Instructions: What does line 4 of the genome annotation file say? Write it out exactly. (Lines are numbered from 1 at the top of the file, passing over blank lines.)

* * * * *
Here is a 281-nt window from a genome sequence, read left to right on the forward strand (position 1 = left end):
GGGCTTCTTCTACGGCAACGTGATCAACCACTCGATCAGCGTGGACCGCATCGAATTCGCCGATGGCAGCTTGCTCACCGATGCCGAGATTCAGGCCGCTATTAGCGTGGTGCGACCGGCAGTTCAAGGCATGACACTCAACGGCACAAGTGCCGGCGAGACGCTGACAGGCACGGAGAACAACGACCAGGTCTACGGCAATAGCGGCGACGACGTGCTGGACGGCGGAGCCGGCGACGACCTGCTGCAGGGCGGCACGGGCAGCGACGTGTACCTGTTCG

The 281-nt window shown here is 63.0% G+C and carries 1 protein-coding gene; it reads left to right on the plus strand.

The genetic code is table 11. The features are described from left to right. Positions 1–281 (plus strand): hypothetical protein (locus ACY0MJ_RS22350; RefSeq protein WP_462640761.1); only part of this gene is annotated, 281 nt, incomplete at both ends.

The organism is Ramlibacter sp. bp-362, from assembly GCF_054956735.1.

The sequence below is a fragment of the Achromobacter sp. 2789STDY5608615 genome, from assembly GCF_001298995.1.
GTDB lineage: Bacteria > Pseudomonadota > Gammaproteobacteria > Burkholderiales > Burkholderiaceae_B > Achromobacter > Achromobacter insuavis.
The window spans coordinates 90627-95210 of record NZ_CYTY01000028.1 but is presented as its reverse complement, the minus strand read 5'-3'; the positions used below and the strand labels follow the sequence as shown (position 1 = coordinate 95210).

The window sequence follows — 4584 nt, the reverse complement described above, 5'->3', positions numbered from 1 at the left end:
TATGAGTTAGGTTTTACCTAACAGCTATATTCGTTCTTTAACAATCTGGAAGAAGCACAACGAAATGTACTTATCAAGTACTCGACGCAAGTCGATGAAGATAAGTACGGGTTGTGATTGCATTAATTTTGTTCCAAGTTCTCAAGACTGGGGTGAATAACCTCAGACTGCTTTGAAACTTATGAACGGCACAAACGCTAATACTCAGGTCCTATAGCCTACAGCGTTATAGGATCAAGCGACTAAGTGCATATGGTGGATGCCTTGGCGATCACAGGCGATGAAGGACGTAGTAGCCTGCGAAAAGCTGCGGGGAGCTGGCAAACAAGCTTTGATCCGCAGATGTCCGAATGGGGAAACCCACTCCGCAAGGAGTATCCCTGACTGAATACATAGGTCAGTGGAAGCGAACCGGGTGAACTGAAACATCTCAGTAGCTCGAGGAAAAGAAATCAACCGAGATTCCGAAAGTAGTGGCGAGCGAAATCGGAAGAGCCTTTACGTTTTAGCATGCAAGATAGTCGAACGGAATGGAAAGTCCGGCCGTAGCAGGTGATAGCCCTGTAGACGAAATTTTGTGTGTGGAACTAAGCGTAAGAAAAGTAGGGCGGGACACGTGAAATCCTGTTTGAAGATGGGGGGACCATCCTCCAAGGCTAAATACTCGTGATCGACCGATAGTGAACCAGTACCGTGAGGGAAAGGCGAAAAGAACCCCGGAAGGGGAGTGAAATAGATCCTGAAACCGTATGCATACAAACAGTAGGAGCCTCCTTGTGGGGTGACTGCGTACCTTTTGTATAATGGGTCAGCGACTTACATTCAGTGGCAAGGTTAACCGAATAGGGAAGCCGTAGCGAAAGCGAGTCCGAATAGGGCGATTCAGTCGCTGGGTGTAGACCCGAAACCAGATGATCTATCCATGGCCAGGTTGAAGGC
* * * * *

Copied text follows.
The genetic code is table 11. The features are described from left to right. Positions 1–281 (plus strand): hypothetical protein (locus ACY0MJ_RS22350; RefSeq protein WP_462640761.1); only part of this gene is annotated, 281 nt, incomplete at both ends.